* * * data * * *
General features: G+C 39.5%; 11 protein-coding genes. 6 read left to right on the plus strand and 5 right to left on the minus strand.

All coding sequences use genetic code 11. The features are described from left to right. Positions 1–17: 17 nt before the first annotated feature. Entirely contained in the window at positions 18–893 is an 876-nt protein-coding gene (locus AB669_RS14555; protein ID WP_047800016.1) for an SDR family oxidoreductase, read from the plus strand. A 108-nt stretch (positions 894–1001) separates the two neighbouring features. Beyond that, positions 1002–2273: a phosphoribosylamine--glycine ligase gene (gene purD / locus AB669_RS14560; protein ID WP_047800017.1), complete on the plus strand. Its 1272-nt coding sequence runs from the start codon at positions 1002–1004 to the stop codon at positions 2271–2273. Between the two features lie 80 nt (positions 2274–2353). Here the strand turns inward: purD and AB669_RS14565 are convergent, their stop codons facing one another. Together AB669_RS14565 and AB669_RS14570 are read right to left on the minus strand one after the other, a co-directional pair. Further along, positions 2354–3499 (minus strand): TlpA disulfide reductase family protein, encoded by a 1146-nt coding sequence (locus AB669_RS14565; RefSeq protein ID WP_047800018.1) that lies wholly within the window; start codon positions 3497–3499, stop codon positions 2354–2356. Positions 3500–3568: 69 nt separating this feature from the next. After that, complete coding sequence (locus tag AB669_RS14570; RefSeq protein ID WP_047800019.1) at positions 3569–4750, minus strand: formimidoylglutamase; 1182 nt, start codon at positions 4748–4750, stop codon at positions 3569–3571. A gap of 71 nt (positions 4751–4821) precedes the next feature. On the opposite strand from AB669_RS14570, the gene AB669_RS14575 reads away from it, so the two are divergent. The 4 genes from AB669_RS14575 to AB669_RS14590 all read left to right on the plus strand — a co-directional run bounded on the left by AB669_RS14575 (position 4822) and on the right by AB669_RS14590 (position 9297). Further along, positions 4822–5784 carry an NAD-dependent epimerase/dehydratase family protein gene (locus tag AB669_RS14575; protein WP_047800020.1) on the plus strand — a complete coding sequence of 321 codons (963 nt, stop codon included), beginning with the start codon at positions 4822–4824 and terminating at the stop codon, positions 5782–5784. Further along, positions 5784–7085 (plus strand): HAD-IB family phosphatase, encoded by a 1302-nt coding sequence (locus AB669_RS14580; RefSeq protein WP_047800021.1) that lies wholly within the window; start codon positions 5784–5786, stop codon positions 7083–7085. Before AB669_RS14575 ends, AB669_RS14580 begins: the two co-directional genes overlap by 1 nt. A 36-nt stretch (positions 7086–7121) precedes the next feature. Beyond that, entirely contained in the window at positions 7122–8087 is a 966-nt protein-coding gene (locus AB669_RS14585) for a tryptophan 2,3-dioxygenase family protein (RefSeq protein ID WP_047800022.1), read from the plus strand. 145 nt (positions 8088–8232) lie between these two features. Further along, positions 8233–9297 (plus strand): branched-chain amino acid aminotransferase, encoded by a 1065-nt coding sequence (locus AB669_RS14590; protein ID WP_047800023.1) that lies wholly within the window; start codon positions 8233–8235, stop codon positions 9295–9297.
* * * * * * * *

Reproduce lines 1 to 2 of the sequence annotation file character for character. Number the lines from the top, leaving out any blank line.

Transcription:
General features: G+C 39.5%; 11 protein-coding genes. 6 read left to right on the plus strand and 5 right to left on the minus strand.

All coding sequences use genetic code 11. The features are described from left to right. Positions 1–17: 17 nt before the first annotated feature. Entirely contained in the window at positions 18–893 is an 876-nt protein-coding gene (locus AB669_RS14555; protein ID WP_047800016.1) for an SDR family oxidoreductase, read from the plus strand. A 108-nt stretch (positions 894–1001) separates the two neighbouring features. Beyond that, positions 1002–2273: a phosphoribosylamine--glycine ligase gene (gene purD / locus AB669_RS14560; protein ID WP_047800017.1), complete on the plus strand. Its 1272-nt coding sequence runs from the start codon at positions 1002–1004 to the stop codon at positions 2271–2273. Between the two features lie 80 nt (positions 2274–2353). Here the strand turns inward: purD and AB669_RS14565 are convergent, their stop codons facing one another. Together AB669_RS14565 and AB669_RS14570 are read right to left on the minus strand one after the other, a co-directional pair. Further along, positions 2354–3499 (minus strand): TlpA disulfide reductase family protein, encoded by a 1146-nt coding sequence (locus AB669_RS14565; RefSeq protein ID WP_047800018.1) that lies wholly within the window; start codon positions 3497–3499, stop codon positions 2354–2356. Positions 3500–3568: 69 nt separating this feature from the next. After that, complete coding sequence (locus tag AB669_RS14570; RefSeq protein ID WP_047800019.1) at positions 3569–4750, minus strand: formimidoylglutamase; 1182 nt, start codon at positions 4748–4750, stop codon at positions 3569–3571. A gap of 71 nt (positions 4751–4821) precedes the next feature. On the opposite strand from AB669_RS14570, the gene AB669_RS14575 reads away from it, so the two are divergent. The 4 genes from AB669_RS14575 to AB669_RS14590 all read left to right on the plus strand — a co-directional run bounded on the left by AB669_RS14575 (position 4822) and on the right by AB669_RS14590 (position 9297). Further along, positions 4822–5784 carry an NAD-dependent epimerase/dehydratase family protein gene (locus tag AB669_RS14575; protein WP_047800020.1) on the plus strand — a complete coding sequence of 321 codons (963 nt, stop codon included), beginning with the start codon at positions 4822–4824 and terminating at the stop codon, positions 5782–5784. Further along, positions 5784–7085 (plus strand): HAD-IB family phosphatase, encoded by a 1302-nt coding sequence (locus AB669_RS14580; RefSeq protein WP_047800021.1) that lies wholly within the window; start codon positions 5784–5786, stop codon positions 7083–7085. Before AB669_RS14575 ends, AB669_RS14580 begins: the two co-directional genes overlap by 1 nt. A 36-nt stretch (positions 7086–7121) precedes the next feature. Beyond that, entirely contained in the window at positions 7122–8087 is a 966-nt protein-coding gene (locus AB669_RS14585) for a tryptophan 2,3-dioxygenase family protein (RefSeq protein ID WP_047800022.1), read from the plus strand. 145 nt (positions 8088–8232) lie between these two features. Further along, positions 8233–9297 (plus strand): branched-chain amino acid aminotransferase, encoded by a 1065-nt coding sequence (locus AB669_RS14590; protein ID WP_047800023.1) that lies wholly within the window; start codon positions 8233–8235, stop codon positions 9295–9297.